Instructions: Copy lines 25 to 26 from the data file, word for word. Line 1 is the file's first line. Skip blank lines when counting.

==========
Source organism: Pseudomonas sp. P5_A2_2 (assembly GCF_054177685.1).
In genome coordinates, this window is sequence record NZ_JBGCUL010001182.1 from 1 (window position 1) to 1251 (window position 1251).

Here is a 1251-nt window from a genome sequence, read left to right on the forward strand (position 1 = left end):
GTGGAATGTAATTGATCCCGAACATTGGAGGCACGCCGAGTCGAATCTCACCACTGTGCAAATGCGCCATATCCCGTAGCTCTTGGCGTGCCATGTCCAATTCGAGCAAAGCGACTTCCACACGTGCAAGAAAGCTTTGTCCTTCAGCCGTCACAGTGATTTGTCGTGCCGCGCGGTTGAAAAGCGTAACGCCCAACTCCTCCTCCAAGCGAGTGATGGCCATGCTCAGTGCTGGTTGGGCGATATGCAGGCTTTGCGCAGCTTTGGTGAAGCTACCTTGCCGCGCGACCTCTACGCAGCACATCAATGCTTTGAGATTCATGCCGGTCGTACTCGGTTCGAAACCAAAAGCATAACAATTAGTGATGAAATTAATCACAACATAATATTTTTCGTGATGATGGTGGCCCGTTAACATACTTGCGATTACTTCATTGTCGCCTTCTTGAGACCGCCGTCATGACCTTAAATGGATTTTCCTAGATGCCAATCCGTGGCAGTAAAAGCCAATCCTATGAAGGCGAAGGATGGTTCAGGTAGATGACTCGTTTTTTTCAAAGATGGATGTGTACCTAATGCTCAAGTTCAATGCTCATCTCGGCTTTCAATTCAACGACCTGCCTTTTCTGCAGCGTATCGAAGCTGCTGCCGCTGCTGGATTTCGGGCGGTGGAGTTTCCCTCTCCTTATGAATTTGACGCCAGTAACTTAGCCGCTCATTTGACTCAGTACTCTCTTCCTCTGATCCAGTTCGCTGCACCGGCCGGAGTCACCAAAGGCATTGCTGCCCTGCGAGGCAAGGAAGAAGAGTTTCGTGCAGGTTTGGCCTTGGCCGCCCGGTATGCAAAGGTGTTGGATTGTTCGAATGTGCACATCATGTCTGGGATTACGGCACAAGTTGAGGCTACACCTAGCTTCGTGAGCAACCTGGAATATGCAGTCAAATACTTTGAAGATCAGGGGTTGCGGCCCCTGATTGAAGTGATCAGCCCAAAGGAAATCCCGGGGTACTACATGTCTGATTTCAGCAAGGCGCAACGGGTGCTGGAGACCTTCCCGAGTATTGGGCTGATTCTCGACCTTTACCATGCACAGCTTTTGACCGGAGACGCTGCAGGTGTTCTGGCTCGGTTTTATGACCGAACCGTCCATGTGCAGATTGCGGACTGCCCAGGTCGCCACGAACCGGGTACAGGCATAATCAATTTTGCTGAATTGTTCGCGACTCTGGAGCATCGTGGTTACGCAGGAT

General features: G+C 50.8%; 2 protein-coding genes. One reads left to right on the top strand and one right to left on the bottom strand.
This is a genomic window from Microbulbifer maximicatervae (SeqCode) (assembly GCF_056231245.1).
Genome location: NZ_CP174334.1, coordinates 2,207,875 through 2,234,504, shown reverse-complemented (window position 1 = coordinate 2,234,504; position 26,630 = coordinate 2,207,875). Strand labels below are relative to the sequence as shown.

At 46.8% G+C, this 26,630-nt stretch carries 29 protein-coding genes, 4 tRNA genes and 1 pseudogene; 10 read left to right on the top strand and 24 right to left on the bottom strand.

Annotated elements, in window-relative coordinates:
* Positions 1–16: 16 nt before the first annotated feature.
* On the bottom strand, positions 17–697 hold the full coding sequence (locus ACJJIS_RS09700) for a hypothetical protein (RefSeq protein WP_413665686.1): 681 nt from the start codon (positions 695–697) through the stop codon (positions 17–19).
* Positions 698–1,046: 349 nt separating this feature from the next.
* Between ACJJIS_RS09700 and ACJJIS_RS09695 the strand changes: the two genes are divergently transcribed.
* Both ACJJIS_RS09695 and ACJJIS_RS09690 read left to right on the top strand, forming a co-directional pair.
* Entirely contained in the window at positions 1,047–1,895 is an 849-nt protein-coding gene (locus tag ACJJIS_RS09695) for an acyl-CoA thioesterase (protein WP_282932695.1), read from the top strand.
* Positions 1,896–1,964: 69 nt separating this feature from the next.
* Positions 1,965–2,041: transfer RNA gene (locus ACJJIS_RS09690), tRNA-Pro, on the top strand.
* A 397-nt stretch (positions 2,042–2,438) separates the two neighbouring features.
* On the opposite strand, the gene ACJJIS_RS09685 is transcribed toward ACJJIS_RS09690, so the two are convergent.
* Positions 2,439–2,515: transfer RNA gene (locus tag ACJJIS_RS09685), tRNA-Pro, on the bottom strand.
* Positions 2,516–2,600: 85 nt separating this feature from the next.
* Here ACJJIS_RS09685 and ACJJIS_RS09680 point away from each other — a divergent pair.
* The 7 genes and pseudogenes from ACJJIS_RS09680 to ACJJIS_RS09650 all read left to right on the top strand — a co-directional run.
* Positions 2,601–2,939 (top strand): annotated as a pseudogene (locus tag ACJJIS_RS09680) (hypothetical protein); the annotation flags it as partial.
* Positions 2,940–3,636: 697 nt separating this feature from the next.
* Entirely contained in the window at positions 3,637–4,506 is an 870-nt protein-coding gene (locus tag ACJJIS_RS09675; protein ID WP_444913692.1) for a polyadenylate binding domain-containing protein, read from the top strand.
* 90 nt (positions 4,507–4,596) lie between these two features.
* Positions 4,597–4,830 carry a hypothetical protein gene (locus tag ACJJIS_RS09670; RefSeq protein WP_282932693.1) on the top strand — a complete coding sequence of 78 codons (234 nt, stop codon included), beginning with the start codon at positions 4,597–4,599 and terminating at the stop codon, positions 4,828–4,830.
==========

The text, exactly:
* Positions 2,940–3,636: 697 nt separating this feature from the next.
* Entirely contained in the window at positions 3,637–4,506 is an 870-nt protein-coding gene (locus tag ACJJIS_RS09675; protein ID WP_444913692.1) for a polyadenylate binding domain-containing protein, read from the top strand.